Constantin Brancusi (1876 – 1957) is one of the most influential sculptors of the 20th century. He is considered one of the founders of all modern sculptures and plastic.
Of Romanian descent, Brancusi was born in a Carpathian village to a peasant family, which he left at a young age to live a tramping life. He studied art in Romania and moved to Paris in the early 1900s.
In 1906 Auguste Rodin recognized the young artist at the Salon d’Automne and invited him to join his studio among some fifty interns.
After a couple of months working under the authoritative hand of the maestro, he chose to walk away, thinking that “nothing grows in the shade of the high trees. »
Afterward, he goes through a critical phase in which he seeks to redefine his artistic work. He steps outside of Rodin’s signature work to uncover the essence of the material he is sculpting. He states, “It is not the external shape that is the real matter, but the nature of these things.“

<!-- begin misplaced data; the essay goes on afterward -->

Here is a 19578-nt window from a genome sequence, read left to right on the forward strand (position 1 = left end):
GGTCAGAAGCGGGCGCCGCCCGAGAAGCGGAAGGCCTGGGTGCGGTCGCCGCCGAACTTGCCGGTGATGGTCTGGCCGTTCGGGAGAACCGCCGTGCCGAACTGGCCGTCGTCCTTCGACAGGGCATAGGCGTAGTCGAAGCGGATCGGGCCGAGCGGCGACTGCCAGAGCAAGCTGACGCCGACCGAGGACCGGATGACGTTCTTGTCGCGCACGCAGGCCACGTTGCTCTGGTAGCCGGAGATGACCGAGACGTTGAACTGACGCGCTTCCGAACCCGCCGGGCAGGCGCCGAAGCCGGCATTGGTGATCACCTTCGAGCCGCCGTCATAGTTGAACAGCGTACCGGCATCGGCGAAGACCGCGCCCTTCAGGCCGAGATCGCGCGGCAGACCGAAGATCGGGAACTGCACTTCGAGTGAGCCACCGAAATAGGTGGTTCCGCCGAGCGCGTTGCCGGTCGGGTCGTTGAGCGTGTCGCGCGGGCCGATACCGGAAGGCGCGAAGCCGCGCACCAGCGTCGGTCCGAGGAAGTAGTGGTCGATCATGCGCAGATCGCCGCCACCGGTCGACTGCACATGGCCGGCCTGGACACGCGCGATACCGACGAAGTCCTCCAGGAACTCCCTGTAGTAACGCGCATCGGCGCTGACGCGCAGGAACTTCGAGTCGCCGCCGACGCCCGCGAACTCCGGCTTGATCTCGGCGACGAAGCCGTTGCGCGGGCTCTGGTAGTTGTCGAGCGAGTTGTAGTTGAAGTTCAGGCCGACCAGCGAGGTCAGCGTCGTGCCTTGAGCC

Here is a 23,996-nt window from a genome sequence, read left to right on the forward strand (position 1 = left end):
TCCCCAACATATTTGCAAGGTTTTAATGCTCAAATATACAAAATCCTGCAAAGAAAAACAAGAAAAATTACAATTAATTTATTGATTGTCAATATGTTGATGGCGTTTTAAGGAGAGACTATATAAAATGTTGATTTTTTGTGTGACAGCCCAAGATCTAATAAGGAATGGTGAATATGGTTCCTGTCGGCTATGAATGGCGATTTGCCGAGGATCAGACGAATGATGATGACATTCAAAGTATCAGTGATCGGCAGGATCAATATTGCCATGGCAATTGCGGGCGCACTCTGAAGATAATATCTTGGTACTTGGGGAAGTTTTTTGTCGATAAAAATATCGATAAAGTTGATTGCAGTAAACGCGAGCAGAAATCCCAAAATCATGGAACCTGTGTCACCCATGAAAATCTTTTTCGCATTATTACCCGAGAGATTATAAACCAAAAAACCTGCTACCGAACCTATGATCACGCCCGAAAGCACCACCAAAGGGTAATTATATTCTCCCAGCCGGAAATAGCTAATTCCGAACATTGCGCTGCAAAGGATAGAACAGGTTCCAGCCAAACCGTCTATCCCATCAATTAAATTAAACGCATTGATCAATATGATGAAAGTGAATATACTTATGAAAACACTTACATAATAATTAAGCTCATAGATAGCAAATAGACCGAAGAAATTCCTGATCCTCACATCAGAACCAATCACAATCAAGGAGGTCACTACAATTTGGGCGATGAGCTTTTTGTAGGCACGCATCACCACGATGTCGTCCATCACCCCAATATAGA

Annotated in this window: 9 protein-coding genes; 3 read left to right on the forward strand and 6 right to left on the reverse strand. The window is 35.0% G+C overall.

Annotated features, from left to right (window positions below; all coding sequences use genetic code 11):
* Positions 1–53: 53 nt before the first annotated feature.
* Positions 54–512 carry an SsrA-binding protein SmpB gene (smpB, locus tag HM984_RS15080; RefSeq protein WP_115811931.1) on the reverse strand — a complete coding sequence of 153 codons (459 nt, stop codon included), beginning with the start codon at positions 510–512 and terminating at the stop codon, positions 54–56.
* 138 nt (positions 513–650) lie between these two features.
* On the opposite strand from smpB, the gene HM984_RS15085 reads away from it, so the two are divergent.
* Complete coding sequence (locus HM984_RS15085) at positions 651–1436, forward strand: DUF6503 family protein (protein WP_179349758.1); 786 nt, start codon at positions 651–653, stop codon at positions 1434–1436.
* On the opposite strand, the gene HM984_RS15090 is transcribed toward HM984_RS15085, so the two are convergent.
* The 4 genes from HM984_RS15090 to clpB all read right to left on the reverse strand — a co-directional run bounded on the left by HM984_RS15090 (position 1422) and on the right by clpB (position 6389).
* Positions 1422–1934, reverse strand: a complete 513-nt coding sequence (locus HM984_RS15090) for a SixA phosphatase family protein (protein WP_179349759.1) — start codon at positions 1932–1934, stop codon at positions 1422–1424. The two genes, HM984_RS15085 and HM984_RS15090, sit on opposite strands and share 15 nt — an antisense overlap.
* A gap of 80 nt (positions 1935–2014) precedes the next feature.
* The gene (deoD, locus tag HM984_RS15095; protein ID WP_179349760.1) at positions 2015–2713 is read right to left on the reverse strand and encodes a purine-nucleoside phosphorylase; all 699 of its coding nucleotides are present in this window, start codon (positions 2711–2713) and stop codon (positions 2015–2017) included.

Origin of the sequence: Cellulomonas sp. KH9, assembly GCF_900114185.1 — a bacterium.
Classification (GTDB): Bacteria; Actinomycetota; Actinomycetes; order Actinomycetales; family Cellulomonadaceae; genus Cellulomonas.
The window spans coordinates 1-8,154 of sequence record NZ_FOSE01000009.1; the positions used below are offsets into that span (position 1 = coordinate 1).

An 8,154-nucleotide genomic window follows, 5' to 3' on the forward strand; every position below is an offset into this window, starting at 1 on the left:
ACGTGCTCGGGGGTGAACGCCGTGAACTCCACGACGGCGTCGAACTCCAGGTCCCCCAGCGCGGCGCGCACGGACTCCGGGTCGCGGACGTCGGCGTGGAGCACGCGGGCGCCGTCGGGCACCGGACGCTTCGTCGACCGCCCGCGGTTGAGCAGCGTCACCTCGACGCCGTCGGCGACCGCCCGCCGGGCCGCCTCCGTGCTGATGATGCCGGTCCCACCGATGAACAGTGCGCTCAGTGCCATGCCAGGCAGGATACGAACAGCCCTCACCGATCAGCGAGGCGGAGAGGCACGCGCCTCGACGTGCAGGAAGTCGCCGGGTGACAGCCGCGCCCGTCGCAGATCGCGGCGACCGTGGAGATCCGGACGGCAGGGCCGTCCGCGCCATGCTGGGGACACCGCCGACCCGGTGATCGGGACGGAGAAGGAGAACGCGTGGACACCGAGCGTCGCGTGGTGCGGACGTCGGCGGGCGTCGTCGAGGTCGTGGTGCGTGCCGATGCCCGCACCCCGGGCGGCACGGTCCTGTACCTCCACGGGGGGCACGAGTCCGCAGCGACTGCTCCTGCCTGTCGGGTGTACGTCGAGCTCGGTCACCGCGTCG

With this break with academicism, Brancusi set the cornerstone for his own artistic technique: he worked straight on the body without referring back to the model in a systematic way.
Direct sculpting is the true path to figure sculpture and the most difficult for those who fail to walk.
Starting in 1907, Brancusi purifies his sculptures in this way, preserving what is essential. That process of purification will progressively lead him to shapes as flawless as an egg as a face.
Like the Cubists, Brancusi is in search of a different sculptural truth and continues to be aware of the sophistication of African art. However, the reference to a natural and universal, cosmic reality that underlies all of his artwork leads him away from their more theoretical concerns.
The works “La Muse endormie” and “Le Baiser” are the climax of his studies.
From this underlying principle of reality, no one can express anything real by copying the appearance of objects on the outside. The principles he put forward were to open the way for surrealist and radical sculpture and the minimalist trend of the 1960s.